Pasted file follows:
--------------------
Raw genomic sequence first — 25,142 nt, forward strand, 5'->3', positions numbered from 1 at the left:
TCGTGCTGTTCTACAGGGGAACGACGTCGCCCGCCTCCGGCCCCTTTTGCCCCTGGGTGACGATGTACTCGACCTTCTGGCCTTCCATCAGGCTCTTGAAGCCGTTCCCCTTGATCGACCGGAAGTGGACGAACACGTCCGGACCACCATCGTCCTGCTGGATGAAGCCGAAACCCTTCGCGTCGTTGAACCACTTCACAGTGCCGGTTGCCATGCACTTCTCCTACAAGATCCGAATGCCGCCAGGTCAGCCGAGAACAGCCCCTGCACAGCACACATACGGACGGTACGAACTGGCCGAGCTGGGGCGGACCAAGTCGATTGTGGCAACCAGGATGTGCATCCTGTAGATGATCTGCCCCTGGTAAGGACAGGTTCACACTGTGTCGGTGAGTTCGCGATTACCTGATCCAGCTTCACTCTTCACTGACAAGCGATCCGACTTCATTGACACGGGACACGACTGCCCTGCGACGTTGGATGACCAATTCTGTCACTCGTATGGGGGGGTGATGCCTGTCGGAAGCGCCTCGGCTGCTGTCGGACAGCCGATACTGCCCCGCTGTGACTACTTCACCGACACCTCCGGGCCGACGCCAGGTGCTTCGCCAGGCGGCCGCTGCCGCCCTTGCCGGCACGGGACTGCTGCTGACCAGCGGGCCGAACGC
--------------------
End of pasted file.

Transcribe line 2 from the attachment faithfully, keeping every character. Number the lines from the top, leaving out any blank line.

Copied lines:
TCGTGCTGTTCTACAGGGGAACGACGTCGCCCGCCTCCGGCCCCTTTTGCCCCTGGGTGACGATGTACTCGACCTTCTGGCCTTCCATCAGGCTCTTGAAGCCGTTCCCCTTGATCGACCGGAAGTGGACGAACACGTCCGGACCACCATCGTCCTGCTGGATGAAGCCGAAACCCTTCGCGTCGTTGAACCACTTCACAGTGCCGGTTGCCATGCACTTCTCCTACAAGATCCGAATGCCGCCAGGTCAGCCGAGAACAGCCCCTGCACAGCACACATACGGACGGTACGAACTGGCCGAGCTGGGGCGGACCAAGTCGATTGTGGCAACCAGGATGTGCATCCTGTAGATGATCTGCCCCTGGTAAGGACAGGTTCACACTGTGTCGGTGAGTTCGCGATTACCTGATCCAGCTTCACTCTTCACTGACAAGCGATCCGACTTCATTGACACGGGACACGACTGCCCTGCGACGTTGGATGACCAATTCTGTCACTCGTATGGGGGGGTGATGCCTGTCGGAAGCGCCTCGGCTGCTGTCGGACAGCCGATACTGCCCCGCTGTGACTACTTCACCGACACCTCCGGGCCGACGCCAGGTGCTTCGCCAGGCGGCCGCTGCCGCCCTTGCCGGCACGGGACTGCTGCTGACCAGCGGGCCGAACGC